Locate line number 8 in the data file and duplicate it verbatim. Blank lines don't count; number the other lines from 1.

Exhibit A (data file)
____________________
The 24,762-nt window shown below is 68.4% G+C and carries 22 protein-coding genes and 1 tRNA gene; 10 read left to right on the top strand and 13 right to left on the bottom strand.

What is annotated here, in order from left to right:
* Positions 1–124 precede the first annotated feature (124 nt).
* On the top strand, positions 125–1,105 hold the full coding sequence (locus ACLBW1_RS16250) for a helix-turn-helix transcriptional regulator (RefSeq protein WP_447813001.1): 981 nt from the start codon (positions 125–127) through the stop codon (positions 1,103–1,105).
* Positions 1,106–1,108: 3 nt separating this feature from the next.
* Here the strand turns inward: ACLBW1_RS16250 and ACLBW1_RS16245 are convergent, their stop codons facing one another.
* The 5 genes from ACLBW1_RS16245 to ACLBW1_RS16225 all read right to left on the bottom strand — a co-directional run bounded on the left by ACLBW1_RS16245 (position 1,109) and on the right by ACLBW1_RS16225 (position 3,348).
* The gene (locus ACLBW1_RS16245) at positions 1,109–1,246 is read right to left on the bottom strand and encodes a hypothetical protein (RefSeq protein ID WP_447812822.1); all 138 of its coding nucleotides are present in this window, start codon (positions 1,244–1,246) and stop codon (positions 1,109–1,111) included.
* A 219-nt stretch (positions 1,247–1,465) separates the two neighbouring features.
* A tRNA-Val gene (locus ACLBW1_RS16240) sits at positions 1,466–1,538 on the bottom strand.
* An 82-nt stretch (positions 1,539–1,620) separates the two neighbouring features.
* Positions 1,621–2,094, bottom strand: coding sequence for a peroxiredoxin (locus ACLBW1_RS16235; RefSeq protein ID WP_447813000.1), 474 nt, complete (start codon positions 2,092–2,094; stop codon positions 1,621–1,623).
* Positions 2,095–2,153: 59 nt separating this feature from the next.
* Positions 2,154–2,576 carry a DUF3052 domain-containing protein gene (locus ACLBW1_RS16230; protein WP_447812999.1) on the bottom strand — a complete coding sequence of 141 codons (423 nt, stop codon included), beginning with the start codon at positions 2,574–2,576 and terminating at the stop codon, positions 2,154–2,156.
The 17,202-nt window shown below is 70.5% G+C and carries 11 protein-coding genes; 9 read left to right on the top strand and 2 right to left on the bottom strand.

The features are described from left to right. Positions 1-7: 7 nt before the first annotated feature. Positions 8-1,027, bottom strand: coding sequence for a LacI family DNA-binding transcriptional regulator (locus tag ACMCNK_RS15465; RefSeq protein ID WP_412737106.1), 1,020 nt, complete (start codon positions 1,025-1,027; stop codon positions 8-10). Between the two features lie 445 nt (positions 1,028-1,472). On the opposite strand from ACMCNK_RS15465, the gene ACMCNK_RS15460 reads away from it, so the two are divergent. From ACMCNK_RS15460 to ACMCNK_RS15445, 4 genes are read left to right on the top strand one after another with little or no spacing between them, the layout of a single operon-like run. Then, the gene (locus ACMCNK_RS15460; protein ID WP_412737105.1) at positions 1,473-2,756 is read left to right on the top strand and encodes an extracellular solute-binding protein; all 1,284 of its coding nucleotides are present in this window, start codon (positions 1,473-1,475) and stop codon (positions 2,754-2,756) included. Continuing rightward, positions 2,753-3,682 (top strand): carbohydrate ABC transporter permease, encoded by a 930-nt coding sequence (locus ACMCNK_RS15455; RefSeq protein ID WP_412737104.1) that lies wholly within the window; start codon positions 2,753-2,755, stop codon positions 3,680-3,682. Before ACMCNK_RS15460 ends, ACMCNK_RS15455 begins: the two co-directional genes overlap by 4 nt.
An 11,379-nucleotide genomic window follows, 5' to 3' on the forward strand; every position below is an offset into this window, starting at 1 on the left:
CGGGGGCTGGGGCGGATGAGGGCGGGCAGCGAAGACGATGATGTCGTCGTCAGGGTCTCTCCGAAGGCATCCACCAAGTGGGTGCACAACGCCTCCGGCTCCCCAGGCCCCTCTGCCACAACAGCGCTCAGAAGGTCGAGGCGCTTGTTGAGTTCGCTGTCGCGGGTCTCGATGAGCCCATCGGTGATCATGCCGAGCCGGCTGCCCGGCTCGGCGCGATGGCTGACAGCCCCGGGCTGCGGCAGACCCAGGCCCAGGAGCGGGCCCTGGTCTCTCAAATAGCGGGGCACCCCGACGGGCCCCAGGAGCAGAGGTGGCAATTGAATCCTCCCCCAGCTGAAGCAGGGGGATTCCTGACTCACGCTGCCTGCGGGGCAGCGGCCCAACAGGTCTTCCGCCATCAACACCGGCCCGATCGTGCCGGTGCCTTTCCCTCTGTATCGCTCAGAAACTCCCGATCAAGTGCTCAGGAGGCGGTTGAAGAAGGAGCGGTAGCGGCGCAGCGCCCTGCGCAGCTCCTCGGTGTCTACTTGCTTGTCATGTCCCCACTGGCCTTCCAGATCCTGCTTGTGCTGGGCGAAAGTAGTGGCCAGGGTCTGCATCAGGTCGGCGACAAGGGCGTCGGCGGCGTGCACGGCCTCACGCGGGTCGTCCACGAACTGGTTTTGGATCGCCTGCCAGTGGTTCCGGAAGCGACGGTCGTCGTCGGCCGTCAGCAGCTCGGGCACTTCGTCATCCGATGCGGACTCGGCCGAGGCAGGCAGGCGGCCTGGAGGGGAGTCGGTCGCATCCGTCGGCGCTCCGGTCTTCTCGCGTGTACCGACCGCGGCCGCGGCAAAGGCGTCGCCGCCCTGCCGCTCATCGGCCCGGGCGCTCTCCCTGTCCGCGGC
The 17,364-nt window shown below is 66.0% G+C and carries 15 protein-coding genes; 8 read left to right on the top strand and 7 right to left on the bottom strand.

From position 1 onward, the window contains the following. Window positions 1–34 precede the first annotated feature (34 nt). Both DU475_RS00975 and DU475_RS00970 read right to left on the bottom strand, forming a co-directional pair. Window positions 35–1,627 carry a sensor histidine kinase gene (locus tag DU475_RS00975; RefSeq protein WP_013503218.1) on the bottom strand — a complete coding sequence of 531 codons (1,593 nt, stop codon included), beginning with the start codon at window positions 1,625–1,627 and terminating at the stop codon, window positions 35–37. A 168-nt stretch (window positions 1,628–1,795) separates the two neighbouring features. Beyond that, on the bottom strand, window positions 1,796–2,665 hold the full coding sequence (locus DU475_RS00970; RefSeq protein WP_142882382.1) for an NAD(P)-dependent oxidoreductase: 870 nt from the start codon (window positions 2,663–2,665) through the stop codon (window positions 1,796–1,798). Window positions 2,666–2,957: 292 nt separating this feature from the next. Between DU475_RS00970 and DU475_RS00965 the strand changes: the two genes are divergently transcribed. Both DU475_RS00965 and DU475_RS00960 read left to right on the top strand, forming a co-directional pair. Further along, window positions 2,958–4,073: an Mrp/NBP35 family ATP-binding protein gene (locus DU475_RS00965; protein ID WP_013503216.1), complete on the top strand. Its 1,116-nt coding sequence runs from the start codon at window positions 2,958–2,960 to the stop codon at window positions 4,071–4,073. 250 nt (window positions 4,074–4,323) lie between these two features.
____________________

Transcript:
* The gene (locus ACLBW1_RS16245) at positions 1,109–1,246 is read right to left on the bottom strand and encodes a hypothetical protein (RefSeq protein ID WP_447812822.1); all 138 of its coding nucleotides are present in this window, start codon (positions 1,244–1,246) and stop codon (positions 1,109–1,111) included.